STOCKMAN BANK OF MONTANA, a Montana banking corporation, Plaintiff and Appellant v. AGSCO, INC., a North Dakota corporation, Capital Harvest, Inc., d/b/a/ Capital Harvest Finance Company, a North Dakota corporation, individually and as agent for AGSCO, Inc., Defendants and Appellees
Farmers Union Oil Company of Williston, a North Dakota cooperative association, MON-KOTA, Inc., a Montana corporation, Betaseed, Inc., a Minnesota corporation, Central Insurance Agency, a North Dakota corporation, Steven D. Cayko, a/k/a Steve Cayko, Perry Elletson, a/k/a Perry E. Elletson, Ron Gross, a/k/a Ronnie Gross, Edward P. Ochs, a/k/a Eddie Ochs, Tom Ochs, Mark Brunelle, Kelly Brunelle, and Bill Sheldon, Defendants v. Hardy Farm, Inc., and Jim Hardy, Third-party Defendants.
-- April 18, 2008
Garth H. Sjue (argued) and Jennifer M. Nasner (on brief), Crowley, Haughey, Hanson, Toole & Dietrich, P.L.L.P., Williston, ND, for plaintiff and appellant.David J. Eilertson, Brown Corporations, Grand Forks, ND, for defendants and appellees.
[¶ 1] Stockman Bank of Montana (“Bank”) appealed a judgment awarding interest at a rate of 1.5 percent on money it received in repayment from AGSCO, Inc. (“AGSCO”). We reverse and remand for further proceedings in accordance with this opinion.
[¶ 2] The Bank had deposited proceeds from the sale of a farmer's crop with the district court, which was to determine the priority of several agricultural suppliers' claims to the proceeds. In January 2006, a judgment against the Bank in favor of AGSCO was entered in the amount of $287,406.30. The amount was wired from the district court fund to AGSCO on January 27, 2006, in satisfaction of the judgment. In Stockman Bank of Montana v. AGSCO, Inc., 2007 ND 26, 728 N.W.2d 142, this Court reversed a portion of the district court judgment, holding that agricultural suppliers' liens do not apply for supplies applied to crops in another state.
[¶ 3] On June 11, 2007, after remand, AGSCO returned to the Bank a stipulated amount of $127,810.27. The Bank brought a motion to determine whether AGSCO owed interest, and if so, the applicable interest rate. The district court awarded an interest rate of 1.5 percent, the rate earned on the funds while deposited with the district court, from the time the money was paid to AGSCO until it was repaid to the Bank.
[¶ 4] The only issue on appeal is whether the rate of 1.5 percent is appropriate. The standard of review for issues of law is de novo. Preference Personnel, Inc. v. Peterson, 2006 ND 35, ¶ 6, 710 N.W.2d 383.
[¶ 5] The applicable interest rate when a judgment is paid but later reversed is a question of first impression in North Dakota. There is no statutory or case law in our jurisdiction regarding this issue. Comment d of Restatement of Restitution § 74 states, “upon reversal of the judgment the payor is entitled to receive from the creditor the amount thus paid with interest” but does not specify an applicable interest rate. Restatement of Restitution, § 74 cmt. d (1937).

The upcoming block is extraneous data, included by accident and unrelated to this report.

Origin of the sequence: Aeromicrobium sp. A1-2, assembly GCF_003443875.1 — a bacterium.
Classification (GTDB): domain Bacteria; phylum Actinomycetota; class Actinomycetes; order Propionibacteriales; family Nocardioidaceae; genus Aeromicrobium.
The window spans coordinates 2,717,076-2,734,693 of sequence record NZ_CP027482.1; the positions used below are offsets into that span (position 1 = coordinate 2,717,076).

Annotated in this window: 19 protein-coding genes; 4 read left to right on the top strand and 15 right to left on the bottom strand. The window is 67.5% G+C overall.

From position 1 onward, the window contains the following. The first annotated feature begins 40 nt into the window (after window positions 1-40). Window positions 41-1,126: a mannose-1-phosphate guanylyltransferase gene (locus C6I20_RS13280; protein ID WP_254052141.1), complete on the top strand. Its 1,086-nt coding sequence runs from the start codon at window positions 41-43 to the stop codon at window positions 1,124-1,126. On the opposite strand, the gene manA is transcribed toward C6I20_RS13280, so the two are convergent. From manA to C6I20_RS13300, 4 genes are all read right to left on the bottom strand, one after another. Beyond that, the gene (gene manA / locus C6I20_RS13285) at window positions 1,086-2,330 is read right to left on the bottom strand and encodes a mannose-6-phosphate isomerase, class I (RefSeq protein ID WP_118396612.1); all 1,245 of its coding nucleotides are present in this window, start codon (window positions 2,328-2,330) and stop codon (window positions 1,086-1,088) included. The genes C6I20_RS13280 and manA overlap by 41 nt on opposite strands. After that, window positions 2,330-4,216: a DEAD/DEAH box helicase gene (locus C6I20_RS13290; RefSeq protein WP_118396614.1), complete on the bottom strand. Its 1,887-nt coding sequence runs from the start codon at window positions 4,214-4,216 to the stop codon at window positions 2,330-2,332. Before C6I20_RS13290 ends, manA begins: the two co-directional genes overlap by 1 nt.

[¶ 6] However, N.D.C.C. § 47-14-05 states that “[i]nterest for any legal indebtedness must be at the rate of six percent per annum unless a different rate ․ is contracted for in writing.” In the absence of a specific contractual rate of interest, prejudgment interest must be calculated at the prescribed legal rate of interest in legal and equitable actions. Hirschkorn v. Severson, 319 N.W.2d 475, 480 (N.D.1982). Prejudgment interest is calculated at the rate provided in N.D.C.C. § 47-14-05; after judgment, interest is calculated at the rate prescribed by N.D.C.C. § 28-20-34. Bismarck Realty Co. v. Folden, 354 N.W.2d 636, 642 (N.D.1984).
[¶ 7] There were no other claims to the proceeds at the time the Bank paid the judgment to AGSCO and the Bank would have been entitled to the $127,810.27 if the district court had correctly determined the amount owed to AGSCO. The Bank argues it is entitled to interest at the judgment rate established under N.D.C.C. § 28-20-34. But there was no judgment entitling the Bank to the money or requiring AGSCO to repay the money until after the decision by this Court in 2007 in Stockman Bank of Montana v. AGSCO, Inc., and therefore there was no failure by AGSCO to pay a judgment. AGSCO argues that had the trial court not distributed the funds to AGSCO, the funds would not have been in the possession of the Bank but on deposit with the trial court until the appeal was decided and therefore the 1.5 percent rate is appropriate. This ignores the fact the funds were distributed and AGSCO had use of the funds during the period in question. The interest is for AGSCO's use of the Bank's money based on an erroneous court order upon which AGSCO reasonably relied. We believe this is a legal indebtedness for which there is no other specified rate of interest, contractual or statutory, and the plain language of N.D.C.C. § 47-14-05 therefore applies.
[¶ 8] Thus, where a party is erroneously ordered to pay another, we conclude the party is entitled to interest at the legal rate prescribed by N.D.C.C. § 47-14-05 when the judgment is later reversed. Once a judgment has been entered, the judgment rate found in N.D.C.C. § 28-20-34 applies.
[¶ 9] We reverse and remand for further proceedings in accordance with this opinion.
VANDE WALLE, Chief Justice.
[¶ 10] BRUCE E. BOHLMAN, S.J., and DALE V. SANDSTROM, CAROL RONNING KAPSNER, MARY MUEHLEN MARING, JJ., concur.[¶ 11] The Honorable BRUCE E. BOHLMAN, S.J., sitting in place of CROTHERS, J., disqualified.